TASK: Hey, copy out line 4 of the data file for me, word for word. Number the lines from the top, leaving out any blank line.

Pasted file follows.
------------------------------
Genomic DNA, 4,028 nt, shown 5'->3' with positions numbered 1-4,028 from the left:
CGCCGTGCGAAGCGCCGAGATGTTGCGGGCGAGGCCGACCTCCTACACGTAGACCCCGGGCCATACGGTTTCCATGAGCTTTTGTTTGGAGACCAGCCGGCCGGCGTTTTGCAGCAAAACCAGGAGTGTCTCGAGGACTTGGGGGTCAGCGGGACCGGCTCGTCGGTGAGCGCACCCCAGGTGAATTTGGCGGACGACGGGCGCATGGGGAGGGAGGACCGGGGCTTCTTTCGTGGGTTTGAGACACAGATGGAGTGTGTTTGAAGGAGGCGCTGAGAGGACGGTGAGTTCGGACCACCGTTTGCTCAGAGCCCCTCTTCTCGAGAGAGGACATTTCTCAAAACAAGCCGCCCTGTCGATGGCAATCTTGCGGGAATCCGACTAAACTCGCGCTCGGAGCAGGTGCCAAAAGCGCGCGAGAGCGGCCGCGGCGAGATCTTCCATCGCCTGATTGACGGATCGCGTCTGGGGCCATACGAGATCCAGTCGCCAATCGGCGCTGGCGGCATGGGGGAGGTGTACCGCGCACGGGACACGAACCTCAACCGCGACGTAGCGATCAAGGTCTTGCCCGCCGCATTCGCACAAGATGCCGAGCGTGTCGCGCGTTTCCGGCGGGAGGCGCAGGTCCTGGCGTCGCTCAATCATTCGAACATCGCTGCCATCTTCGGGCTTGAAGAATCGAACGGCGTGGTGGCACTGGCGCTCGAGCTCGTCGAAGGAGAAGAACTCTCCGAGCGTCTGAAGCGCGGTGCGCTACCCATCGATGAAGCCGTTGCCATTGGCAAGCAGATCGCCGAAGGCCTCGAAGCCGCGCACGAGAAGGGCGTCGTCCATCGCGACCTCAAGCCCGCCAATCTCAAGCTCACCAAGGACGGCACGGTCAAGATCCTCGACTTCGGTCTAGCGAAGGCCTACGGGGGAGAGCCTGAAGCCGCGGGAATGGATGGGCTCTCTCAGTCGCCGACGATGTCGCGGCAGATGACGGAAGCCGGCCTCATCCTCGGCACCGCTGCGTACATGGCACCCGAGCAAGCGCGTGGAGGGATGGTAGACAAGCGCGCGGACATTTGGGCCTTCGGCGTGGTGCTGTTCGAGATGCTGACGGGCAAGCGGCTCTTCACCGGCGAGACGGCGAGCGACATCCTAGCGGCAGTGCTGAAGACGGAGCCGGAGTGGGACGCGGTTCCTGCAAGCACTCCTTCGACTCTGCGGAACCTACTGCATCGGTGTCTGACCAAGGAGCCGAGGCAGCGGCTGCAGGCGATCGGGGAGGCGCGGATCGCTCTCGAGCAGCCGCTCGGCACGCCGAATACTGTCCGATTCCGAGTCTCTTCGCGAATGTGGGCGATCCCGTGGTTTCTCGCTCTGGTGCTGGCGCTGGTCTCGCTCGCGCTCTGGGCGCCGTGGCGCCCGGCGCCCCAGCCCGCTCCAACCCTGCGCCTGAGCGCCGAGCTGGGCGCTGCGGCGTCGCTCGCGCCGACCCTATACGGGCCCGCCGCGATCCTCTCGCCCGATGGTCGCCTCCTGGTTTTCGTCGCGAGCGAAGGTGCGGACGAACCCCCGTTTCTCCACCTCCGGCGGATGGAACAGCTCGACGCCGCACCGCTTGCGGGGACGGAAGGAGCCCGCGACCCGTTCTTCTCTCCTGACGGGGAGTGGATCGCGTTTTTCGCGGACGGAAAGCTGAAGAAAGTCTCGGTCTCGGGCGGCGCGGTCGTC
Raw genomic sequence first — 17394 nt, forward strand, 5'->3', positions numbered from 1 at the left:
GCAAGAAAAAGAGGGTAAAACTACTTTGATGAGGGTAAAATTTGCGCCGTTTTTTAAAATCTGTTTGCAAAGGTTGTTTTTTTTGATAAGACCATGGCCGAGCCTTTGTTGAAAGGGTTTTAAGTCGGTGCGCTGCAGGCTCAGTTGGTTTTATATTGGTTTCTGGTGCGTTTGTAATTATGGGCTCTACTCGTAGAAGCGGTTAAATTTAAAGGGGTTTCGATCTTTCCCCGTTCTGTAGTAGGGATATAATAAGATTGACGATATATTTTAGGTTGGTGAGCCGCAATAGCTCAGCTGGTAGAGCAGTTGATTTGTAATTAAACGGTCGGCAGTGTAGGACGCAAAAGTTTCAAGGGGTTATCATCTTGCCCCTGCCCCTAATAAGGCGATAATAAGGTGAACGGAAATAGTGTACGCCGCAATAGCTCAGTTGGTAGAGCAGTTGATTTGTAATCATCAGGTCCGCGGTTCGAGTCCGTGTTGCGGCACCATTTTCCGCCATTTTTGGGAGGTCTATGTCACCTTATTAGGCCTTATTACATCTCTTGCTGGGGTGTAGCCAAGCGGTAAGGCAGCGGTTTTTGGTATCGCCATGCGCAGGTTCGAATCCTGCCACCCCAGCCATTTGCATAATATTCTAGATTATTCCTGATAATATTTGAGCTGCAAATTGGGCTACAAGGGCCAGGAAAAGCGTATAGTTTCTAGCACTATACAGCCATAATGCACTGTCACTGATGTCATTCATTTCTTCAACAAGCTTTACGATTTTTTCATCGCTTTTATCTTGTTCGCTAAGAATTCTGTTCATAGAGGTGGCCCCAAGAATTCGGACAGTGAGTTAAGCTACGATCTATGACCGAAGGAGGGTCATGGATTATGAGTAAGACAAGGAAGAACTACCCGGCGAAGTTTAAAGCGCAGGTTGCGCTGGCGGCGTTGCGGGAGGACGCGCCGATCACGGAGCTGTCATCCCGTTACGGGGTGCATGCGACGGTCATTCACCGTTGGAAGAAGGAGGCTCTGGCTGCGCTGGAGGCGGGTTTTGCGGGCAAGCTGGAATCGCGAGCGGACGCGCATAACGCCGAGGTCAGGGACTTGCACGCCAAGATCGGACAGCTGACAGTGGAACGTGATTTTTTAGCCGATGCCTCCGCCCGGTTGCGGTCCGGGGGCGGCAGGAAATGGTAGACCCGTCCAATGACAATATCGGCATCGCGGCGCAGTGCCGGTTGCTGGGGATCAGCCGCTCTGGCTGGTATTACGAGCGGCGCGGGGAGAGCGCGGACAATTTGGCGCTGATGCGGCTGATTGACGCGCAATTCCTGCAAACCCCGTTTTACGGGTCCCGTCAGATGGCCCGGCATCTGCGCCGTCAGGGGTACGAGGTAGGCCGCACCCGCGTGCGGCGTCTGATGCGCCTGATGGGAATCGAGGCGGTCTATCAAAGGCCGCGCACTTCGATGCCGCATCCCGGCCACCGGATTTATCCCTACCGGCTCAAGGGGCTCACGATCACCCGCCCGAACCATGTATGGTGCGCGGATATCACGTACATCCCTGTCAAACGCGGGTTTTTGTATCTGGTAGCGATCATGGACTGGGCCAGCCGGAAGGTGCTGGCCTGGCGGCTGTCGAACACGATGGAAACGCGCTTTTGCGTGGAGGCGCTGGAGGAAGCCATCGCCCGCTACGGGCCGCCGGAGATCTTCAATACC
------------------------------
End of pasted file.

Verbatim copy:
GCAAGAAAAAGAGGGTAAAACTACTTTGATGAGGGTAAAATTTGCGCCGTTTTTTAAAATCTGTTTGCAAAGGTTGTTTTTTTTGATAAGACCATGGCCGAGCCTTTGTTGAAAGGGTTTTAAGTCGGTGCGCTGCAGGCTCAGTTGGTTTTATATTGGTTTCTGGTGCGTTTGTAATTATGGGCTCTACTCGTAGAAGCGGTTAAATTTAAAGGGGTTTCGATCTTTCCCCGTTCTGTAGTAGGGATATAATAAGATTGACGATATATTTTAGGTTGGTGAGCCGCAATAGCTCAGCTGGTAGAGCAGTTGATTTGTAATTAAACGGTCGGCAGTGTAGGACGCAAAAGTTTCAAGGGGTTATCATCTTGCCCCTGCCCCTAATAAGGCGATAATAAGGTGAACGGAAATAGTGTACGCCGCAATAGCTCAGTTGGTAGAGCAGTTGATTTGTAATCATCAGGTCCGCGGTTCGAGTCCGTGTTGCGGCACCATTTTCCGCCATTTTTGGGAGGTCTATGTCACCTTATTAGGCCTTATTACATCTCTTGCTGGGGTGTAGCCAAGCGGTAAGGCAGCGGTTTTTGGTATCGCCATGCGCAGGTTCGAATCCTGCCACCCCAGCCATTTGCATAATATTCTAGATTATTCCTGATAATATTTGAGCTGCAAATTGGGCTACAAGGGCCAGGAAAAGCGTATAGTTTCTAGCACTATACAGCCATAATGCACTGTCACTGATGTCATTCATTTCTTCAACAAGCTTTACGATTTTTTCATCGCTTTTATCTTGTTCGCTAAGAATTCTGTTCATAGAGGTGGCCCCAAGAATTCGGACAGTGAGTTAAGCTACGATCTATGACCGAAGGAGGGTCATGGATTATGAGTAAGACAAGGAAGAACTACCCGGCGAAGTTTAAAGCGCAGGTTGCGCTGGCGGCGTTGCGGGAGGACGCGCCGATCACGGAGCTGTCATCCCGTTACGGGGTGCATGCGACGGTCATTCACCGTTGGAAGAAGGAGGCTCTGGCTGCGCTGGAGGCGGGTTTTGCGGGCAAGCTGGAATCGCGAGCGGACGCGCATAACGCCGAGGTCAGGGACTTGCACGCCAAGATCGGACAGCTGACAGTGGAACGTGATTTTTTAGCCGATGCCTCCGCCCGGTTGCGGTCCGGGGGCGGCAGGAAATGGTAGACCCGTCCAATGACAATATCGGCATCGCGGCGCAGTGCCGGTTGCTGGGGATCAGCCGCTCTGGCTGGTATTACGAGCGGCGCGGGGAGAGCGCGGACAATTTGGCGCTGATGCGGCTGATTGACGCGCAATTCCTGCAAACCCCGTTTTACGGGTCCCGTCAGATGGCCCGGCATCTGCGCCGTCAGGGGTACGAGGTAGGCCGCACCCGCGTGCGGCGTCTGATGCGCCTGATGGGAATCGAGGCGGTCTATCAAAGGCCGCGCACTTCGATGCCGCATCCCGGCCACCGGATTTATCCCTACCGGCTCAAGGGGCTCACGATCACCCGCCCGAACCATGTATGGTGCGCGGATATCACGTACATCCCTGTCAAACGCGGGTTTTTGTATCTGGTAGCGATCATGGACTGGGCCAGCCGGAAGGTGCTGGCCTGGCGGCTGTCGAACACGATGGAAACGCGCTTTTGCGTGGAGGCGCTGGAGGAAGCCATCGCCCGCTACGGGCCGCCGGAGATCTTCAATACC